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Korean J Anesthesiol > Volume 75(2); 2022 > Article
Almeida, Vieira, Francisco, and Antunes: The novel continuous bilateral parascapular sub-iliocostalis plane block for thoracic spinal surgery
During major thoracic spinal surgery, available regional anesthetic techniques may impinge on the surgical site [1,2] and interfere with postoperative neurological evaluation [1,2]. With this letter, we aim to propose the use of the continuous bilateral parascapular sub-iliocostalis plane (PSIP) block, which has been recently evaluated for posterior rib fractures [3], for thoracic spinal surgery given its safer profile [4]. The patient authorized the publication of this letter with anonymized details. The study was conducted in accordance with the 2013 Helsinki Declaration.
A 25-year-old male with no past medical history presented with thoracic vertebral fractures (spinous processes and laminae of T5 and T6) caused by a motorcycle crash. He was 179 cm tall and weighed 73 kg. He underwent percutaneous transpedicular fixation of the thoracic spine (from T4 to T7) (Fig. 1A) in the prone position under general anesthesia. The intraoperative period was uneventful. Since postoperative pain was anticipated, multimodal intravenous (IV) analgesia (paracetamol 1,000 mg, metamizole 1,000 mg, parecoxib 40 mg, tramadol 150 mg, and morphine 6 mg) was administered 30–45 min before emergence from anesthesia. Nevertheless, in the post-anesthesia care unit, his pain was 9/10 on the numeric pain rating scale [NPRS] despite the administration of rescue analgesia (total of 10 mg of IV morphine boluses). In this context, contralateral decubitus PSIP blocks were performed. A high-frequency linear ultrasound probe (Acuson P300®; Siemens®, Germany) was placed in a parasagittal plane orientation 2 cm from the medial scapular border at the level of the edge of the scapular spine (fourth rib level) under sterile conditions. From the superficial to deep muscular layers, the trapezius, rhomboid major, iliocostalis, and intercostal muscles were visualized (Figs. 1B and 1C). A sonovisible 100 mm 18 G needle (SonoLong Echo NanoLine®; Pajunk®, Germany) was inserted in a caudal-to-cranial orientation using the in-plane technique and advanced in the iliocostal-intercostal plane to the vicinity of the fourth rib. The needle location was confirmed using a 2 ml saline solution, after which 25 ml of 0.375% ropivacaine (Kabi-Fresenius®, Portugal) was administered. A catheter was then inserted 6 cm beyond the needle tip and tunneled under the skin. Fifteen minutes after the local anesthetic (LA) was administered, the patient reported 2/10 pain on the NPRS. The techniques were performed laterally to the surgical dressing/drapes. The patient did not report any sensory or motor changes after receiving the blocks. The analgesic protocol consisted of 0.2% ropivacaine (20 ml boluses) administered through each PSIP catheter every 6 h, and IV paracetamol (1 g every 8 h), IV metamizole (1 g every 12 h), IV parecoxib (40 mg every 12 h), and IV tramadol (100 mg every 8 h), with IV morphine (3 mg every 6 h) prescribed for rescue analgesia. The patient was discharged to the intermediate care unit in the same day, where significant pain control was maintained (NPRS 1–2/10 at rest and 1–3/10 during movement) and no rescue analgesia was necessary. The patient did not report any thermal changes or any other sensitive alterations and did not require supplemental analgesia. On postoperative day 1, the patient was able to start ambulating. During this period, no complications related to the PSIP block were reported. After three days, the patient was transferred to the general ward, where systemic analgesia was maintained. On postoperative day 3, the PSIP catheters were removed, after which the pain rating increased to 4/10 with movement and 3/10 at rest (NPRS) for the next 3 days.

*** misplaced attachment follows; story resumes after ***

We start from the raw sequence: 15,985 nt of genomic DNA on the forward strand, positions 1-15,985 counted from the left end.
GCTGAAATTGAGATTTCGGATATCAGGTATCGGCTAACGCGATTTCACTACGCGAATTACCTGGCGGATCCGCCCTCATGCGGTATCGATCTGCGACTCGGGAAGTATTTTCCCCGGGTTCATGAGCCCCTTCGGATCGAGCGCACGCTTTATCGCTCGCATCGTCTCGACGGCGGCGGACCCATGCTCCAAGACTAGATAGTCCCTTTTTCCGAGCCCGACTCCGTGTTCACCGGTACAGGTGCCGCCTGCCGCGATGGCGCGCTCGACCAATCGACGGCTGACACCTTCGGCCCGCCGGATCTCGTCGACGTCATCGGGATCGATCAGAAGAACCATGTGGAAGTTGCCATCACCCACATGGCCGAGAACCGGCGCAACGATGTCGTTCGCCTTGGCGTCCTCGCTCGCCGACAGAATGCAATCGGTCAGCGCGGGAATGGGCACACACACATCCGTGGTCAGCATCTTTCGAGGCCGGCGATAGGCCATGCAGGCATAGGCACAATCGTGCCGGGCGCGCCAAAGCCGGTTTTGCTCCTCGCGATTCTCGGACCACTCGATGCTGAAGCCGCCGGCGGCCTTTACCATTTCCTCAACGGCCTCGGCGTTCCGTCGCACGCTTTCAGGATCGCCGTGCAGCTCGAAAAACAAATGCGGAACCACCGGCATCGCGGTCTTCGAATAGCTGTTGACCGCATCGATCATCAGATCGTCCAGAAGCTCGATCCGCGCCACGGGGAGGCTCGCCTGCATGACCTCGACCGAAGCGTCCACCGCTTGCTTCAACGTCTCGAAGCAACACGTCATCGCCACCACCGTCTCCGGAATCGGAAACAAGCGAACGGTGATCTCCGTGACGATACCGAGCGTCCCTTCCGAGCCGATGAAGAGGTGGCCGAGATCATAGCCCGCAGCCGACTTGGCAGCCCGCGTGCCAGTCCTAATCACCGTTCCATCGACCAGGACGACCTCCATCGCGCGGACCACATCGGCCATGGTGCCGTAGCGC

The posterior components of the vertebrae, namely the laminae and pedicles, to a large extent, are innervated by the branches of the posterior rami of the spinal nerves [1,2,5]. Safe regional analgesia depends on the ability to block these branches and minimize the impact on the ventral rami of the spinal nerves [5]. The most commonly implemented techniques for thoracic spinal surgery to date are epidural analgesia or intrathecal morphine, but these may be associated with significant adverse effects [1]. In the last decade, retrolaminar blocks, erector spinae plane (ESP) blocks, and different types of paraspinal intra-fascial blocks have been evaluated for lumbar spinal surgery [3]. While ESP blocks may theoretically provide good quality analgesia at the thoracic level, they may also cause several undesirable effects. These effects, which include weakness of the chest wall and risk of falls during ambulation, are particularly evident during bilateral techniques (such as a central sympathetic blockade) since thoracic ESP blocks may spread easily toward the paravertebral space through the costotransverse foramina [5]. Notably, a frequent concern with laminectomies or trauma patients is the disruption of the epidural space. This means that the risk of spreading large volumes of anesthetics into the paravertebral space and epidural space may outweigh the benefits of ESP blocks during thoracic spinal surgery [2]. Thoracolumbar or paraspinal inter-fascial plane blocks have only been assessed for lumbar spinal surgery. Since their primary target is specific to the dorsal spinal ramus and its branches, they may be safer than ESP blocks; however, they are still performed in close proximity to the retrolaminar plane adjacent to the surgical site [2].